Being a homeowner can get complicated — especially when you’re in it together with your neighbors.
Condominium owners are likely well accustomed to the specific laws and regulations in Massachusetts that manage everything from ownership percentages to collective liability, many of them summarized in state General Law Chapter 183A.
“There are so many issues that can arise, and the most important one will always be the one that addresses the … existing concern,” Tom Moriarty, a real estate attorney who has expertise in community association law at Moriarty Troyer & Malloy LLC, recently wrote in an e-mail to Boston.com.
Whether you’re a longtime owner or considering purchasing a condo, here are a few key points of the law, from ones that are called on regularly to less frequent issues that are very important, according to Moriarty:
Under Section 2 of Chapter 183A, condominiums can be established on leased land.
Moriarty, who is also president of the Community Associations Institute‘s New England Chapter, said this may not be an issue for owners whose property leases have decades left before they expire, but there are undoubtedly associations facing far less time than that.
“When they’re first created, you know, usually it’s a 99-year lease, and sometimes it’s a 99-year lease that can be extended to two 99-year periods, so you know nobody’s worried about that now,” Moriarty said in an interview. “But if it’s just a 99-year lease, let’s say it was created in 1973: You’re kind of looking like, ‘Huh, Well, it might not (expire in) my lifetime, but maybe my kids’ — what’s going to happen, how’s this going to shake out?’ It’s just something that I think people should be aware of.”
As far as ownership goes, the law makes quite clear that every unit owner exclusively owns their unit, but they must comply with the homeowner association’s governing rules and related regulations, according to Moriarty.
That said, a common misconception is that the association owns all of the common areas in a building, Moriarty wrote in an e-mail. In reality, all unit owners “own an undivided interest in the common areas” under Section 5(a) of the law.
“Also of significance, this section establishes that the percent interest of each unit should be in the approximate relation that the unit has to the value of all the units combined,” he wrote.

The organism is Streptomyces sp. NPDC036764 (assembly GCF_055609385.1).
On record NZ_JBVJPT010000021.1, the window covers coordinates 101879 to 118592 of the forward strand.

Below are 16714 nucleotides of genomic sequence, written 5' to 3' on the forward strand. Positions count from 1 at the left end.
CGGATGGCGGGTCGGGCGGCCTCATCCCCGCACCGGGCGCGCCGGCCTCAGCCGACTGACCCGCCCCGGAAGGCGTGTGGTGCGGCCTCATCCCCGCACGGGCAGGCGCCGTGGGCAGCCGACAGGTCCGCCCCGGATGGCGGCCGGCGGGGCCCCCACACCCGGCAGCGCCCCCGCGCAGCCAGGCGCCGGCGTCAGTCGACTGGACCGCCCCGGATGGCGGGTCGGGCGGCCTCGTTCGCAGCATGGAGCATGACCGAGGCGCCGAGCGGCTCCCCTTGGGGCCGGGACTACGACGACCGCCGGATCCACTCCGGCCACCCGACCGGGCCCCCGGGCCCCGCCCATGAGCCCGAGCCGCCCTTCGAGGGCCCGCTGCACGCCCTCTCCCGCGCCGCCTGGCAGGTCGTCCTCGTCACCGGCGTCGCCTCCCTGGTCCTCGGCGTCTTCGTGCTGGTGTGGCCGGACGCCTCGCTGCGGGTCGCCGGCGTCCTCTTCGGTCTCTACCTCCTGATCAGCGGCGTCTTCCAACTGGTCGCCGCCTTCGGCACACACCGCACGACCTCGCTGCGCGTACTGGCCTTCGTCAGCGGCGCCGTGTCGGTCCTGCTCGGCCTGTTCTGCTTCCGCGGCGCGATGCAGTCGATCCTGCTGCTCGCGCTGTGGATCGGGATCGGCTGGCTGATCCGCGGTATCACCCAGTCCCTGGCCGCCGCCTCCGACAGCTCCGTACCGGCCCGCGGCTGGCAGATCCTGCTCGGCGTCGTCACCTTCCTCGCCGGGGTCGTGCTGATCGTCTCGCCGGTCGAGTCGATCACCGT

Can the percent of ownership interest be changed?
Yes, but only with the owner’s consent and with few exceptions, according to Moriarty.
“That is an important protection for a unit owner as it prevents the governing documents from being amended to change percentage interests (which controls most voting and usually fixes the amount of an owner’s monthly common expense fee),” Moriarty wrote. “The prohibition has been recognized by the courts as prohibiting both a numeric alteration to percentage interest (literally changing the percentage number in the master deed) and an alteration to percentage interest by means of some occupation of the common area that deprives a unit owner of use or access.”
Under Section 6 of 183A, those common expense assessments must be charged based on percentage interest or square footage, Moriarty wrote. Should a unit owner fail to pay his or her share, the association can place a lien against the condominium, which can be foreclosed on.
“As interpreted by the appellate courts, a unit owner cannot contest the legitimacy of a common expense assessment by refusing to pay it, and except for narrow exceptions that a court must endorse, a unit owner must first pay an assessment in order to challenge it,” Moriarty wrote.
Section 10 of 183A outlines the authority of condo associations.
But Moriarty notes there’s an important right for unit owners embedded in it: All unit owners have the right to inspect and copy the books and records of the association under the law, he wrote.
It’s obviously important for an association to be in good standing. If not, it could cost unit owners — literally.
Under Section 13, owners are liable for the balance due should an association exhaust its funds and must address a claim against it, contractually to a third party or even through a lawsuit, according to Moriarty.
The law is rarely employed, however, he said: In his three decades of experience, he has encountered only one incident.
“When [owners are] hemming and hawing about the cost of insurance and not wanting to pay a little more to have coverage, they always need to be thinking: ‘I own this. I’m on the hook for this. If there’s a deficiency, it’s coming out of my pocket,’ “ Moriarty said. “It’s something every owner should be aware of even though” it rarely happens.
In order to upgrade a common area of the condominium building, at least 50 percent of the unit owners must vote in support, as per the law, according to Moriarty.
However, if more than 50 percent but less than 75 percent of owners support the improvement, those who voted in favor would have to pay for the improvement themselves, he wrote. If at least 75 percent vote in support, the improvement is treated as a common expense.
The law, in Section 19, also provides for 75 percent of the unit owners to vote to remove all or a portion of the building or property from condominium status, Moriarty said. The portions that lose status would then be owned by all unit owners.
While these outlined provisions of the law are noteworthy, there is still much more to the statute that owners, prospective buyers, and associations should know and research.
You can look at these as the most commonly used sections and/or the ones in which the consequences are significant, Moriarty said. “So, really, people should be aware of it, but by no means would this give a board or an owner a complete understanding of the nuances” of the law.